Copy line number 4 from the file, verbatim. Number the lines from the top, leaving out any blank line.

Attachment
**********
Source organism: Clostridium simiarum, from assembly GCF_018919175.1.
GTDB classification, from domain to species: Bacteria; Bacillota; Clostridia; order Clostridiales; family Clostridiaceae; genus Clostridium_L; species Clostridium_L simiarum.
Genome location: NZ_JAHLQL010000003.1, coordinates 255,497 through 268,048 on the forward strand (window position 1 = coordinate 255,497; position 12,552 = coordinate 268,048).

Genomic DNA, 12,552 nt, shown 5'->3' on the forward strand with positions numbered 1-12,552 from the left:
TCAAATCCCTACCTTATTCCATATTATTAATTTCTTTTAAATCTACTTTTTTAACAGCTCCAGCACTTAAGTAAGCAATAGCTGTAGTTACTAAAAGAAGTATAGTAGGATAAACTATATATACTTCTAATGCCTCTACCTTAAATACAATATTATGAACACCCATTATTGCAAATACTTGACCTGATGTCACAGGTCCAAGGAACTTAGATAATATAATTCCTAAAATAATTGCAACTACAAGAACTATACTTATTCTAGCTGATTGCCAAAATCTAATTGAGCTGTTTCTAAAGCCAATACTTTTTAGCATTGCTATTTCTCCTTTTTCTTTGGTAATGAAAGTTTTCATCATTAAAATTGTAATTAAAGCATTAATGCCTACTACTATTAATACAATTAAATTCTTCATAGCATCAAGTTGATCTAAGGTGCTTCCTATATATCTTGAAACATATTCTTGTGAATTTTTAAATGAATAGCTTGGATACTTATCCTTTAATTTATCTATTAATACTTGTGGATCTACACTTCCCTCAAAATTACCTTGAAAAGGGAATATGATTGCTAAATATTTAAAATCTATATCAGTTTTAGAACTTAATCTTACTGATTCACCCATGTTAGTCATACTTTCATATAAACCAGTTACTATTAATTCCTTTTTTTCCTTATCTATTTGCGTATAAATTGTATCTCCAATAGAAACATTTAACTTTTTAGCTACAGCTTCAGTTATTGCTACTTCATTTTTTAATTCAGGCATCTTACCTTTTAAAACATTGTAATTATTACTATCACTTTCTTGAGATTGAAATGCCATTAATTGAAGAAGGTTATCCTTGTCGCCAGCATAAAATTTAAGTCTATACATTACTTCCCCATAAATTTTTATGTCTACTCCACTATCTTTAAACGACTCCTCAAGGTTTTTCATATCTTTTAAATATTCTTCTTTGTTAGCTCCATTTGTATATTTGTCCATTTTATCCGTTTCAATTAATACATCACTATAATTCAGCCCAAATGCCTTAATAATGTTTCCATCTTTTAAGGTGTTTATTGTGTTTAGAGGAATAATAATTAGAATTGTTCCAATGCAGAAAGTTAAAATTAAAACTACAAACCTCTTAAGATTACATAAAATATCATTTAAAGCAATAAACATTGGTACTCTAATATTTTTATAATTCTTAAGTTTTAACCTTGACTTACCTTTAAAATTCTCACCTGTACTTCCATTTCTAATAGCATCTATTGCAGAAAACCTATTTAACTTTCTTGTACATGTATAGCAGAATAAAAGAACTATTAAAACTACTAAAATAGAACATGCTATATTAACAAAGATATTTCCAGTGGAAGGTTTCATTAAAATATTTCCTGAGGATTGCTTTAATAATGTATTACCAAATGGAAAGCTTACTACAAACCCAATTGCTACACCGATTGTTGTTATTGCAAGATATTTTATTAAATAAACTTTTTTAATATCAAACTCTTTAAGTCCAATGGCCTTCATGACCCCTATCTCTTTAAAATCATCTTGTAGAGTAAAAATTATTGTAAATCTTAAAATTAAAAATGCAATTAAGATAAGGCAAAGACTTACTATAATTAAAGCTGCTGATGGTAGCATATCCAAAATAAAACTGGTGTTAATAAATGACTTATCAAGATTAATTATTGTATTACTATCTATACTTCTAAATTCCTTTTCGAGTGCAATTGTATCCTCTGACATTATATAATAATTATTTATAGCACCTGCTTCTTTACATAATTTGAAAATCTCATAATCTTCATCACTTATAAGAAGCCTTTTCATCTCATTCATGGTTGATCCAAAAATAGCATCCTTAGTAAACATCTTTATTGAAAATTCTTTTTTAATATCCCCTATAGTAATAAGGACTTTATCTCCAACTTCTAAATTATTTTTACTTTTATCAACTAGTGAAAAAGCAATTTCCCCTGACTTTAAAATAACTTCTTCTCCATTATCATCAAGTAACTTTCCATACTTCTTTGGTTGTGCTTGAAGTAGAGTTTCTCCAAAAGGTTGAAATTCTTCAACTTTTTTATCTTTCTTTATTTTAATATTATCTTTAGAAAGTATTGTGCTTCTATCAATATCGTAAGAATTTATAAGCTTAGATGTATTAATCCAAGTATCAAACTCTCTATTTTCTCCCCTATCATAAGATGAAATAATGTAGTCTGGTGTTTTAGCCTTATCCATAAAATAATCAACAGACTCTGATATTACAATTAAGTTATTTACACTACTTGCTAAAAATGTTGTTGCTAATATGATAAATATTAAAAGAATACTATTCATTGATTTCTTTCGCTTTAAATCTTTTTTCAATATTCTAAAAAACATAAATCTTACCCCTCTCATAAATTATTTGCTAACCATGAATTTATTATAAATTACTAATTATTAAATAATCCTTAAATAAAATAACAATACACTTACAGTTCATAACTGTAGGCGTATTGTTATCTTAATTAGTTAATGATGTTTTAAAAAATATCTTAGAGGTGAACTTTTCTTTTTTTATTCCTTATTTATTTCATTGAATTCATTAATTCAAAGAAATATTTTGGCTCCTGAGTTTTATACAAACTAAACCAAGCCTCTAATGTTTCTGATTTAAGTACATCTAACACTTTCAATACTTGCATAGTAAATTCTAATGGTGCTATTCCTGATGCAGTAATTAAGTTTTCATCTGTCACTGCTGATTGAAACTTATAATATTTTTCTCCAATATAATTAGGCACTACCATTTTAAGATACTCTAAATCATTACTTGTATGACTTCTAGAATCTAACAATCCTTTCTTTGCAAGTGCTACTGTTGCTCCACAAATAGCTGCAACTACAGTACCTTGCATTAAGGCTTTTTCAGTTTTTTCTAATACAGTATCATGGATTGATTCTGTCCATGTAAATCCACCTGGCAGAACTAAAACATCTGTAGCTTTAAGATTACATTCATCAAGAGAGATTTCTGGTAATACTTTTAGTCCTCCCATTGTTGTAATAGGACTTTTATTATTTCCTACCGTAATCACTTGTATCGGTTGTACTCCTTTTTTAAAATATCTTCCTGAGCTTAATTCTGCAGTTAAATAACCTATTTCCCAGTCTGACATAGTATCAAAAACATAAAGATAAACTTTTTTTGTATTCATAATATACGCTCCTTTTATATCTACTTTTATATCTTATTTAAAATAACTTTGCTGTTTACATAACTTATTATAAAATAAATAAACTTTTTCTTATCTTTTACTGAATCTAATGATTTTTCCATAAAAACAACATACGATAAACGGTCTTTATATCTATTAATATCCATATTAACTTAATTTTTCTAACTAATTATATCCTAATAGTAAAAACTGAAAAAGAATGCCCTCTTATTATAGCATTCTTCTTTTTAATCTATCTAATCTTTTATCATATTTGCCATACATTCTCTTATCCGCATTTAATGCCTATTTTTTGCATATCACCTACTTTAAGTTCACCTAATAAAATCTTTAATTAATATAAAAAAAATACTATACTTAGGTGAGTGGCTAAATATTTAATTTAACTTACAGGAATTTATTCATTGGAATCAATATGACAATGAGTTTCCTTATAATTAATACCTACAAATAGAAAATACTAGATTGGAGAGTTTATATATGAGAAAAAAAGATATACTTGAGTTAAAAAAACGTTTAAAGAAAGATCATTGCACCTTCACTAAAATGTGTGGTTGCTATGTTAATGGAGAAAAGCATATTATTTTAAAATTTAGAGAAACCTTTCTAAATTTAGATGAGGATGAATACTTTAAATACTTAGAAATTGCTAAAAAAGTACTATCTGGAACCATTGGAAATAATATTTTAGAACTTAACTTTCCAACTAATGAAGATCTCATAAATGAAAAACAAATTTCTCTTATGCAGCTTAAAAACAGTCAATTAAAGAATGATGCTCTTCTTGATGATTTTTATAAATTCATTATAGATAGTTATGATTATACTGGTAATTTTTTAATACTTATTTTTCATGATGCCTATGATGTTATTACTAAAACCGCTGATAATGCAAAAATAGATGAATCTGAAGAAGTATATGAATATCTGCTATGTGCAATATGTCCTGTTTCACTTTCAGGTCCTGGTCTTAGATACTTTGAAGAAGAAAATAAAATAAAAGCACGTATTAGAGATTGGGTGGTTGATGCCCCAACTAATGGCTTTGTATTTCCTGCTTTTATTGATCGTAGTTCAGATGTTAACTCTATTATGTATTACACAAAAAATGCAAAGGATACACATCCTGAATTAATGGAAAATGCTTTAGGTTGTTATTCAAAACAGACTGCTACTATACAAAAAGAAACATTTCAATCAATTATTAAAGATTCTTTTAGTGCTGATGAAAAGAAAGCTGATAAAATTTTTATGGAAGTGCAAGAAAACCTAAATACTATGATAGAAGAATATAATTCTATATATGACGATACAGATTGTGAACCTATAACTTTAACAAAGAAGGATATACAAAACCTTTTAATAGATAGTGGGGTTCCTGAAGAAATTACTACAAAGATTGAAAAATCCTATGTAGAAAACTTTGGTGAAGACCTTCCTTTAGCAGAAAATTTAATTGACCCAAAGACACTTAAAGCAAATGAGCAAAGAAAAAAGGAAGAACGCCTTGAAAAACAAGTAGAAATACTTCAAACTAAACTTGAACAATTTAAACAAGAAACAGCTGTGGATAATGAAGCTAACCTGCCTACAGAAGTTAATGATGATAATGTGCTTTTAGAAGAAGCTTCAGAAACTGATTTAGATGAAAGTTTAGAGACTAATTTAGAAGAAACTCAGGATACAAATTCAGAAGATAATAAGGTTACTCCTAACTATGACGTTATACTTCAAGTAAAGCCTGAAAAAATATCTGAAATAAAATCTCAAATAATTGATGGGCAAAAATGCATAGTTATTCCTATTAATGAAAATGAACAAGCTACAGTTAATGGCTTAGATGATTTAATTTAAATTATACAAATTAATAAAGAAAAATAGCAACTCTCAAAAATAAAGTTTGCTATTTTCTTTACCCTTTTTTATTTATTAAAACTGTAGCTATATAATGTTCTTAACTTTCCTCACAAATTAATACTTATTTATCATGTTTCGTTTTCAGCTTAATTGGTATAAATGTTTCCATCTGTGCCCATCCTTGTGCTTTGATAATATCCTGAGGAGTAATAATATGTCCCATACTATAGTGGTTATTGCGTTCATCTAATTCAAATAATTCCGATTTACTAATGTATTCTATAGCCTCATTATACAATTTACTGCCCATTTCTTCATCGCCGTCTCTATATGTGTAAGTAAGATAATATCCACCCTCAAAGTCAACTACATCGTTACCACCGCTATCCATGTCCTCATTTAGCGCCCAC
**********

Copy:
Genomic DNA, 12,552 nt, shown 5'->3' on the forward strand with positions numbered 1-12,552 from the left: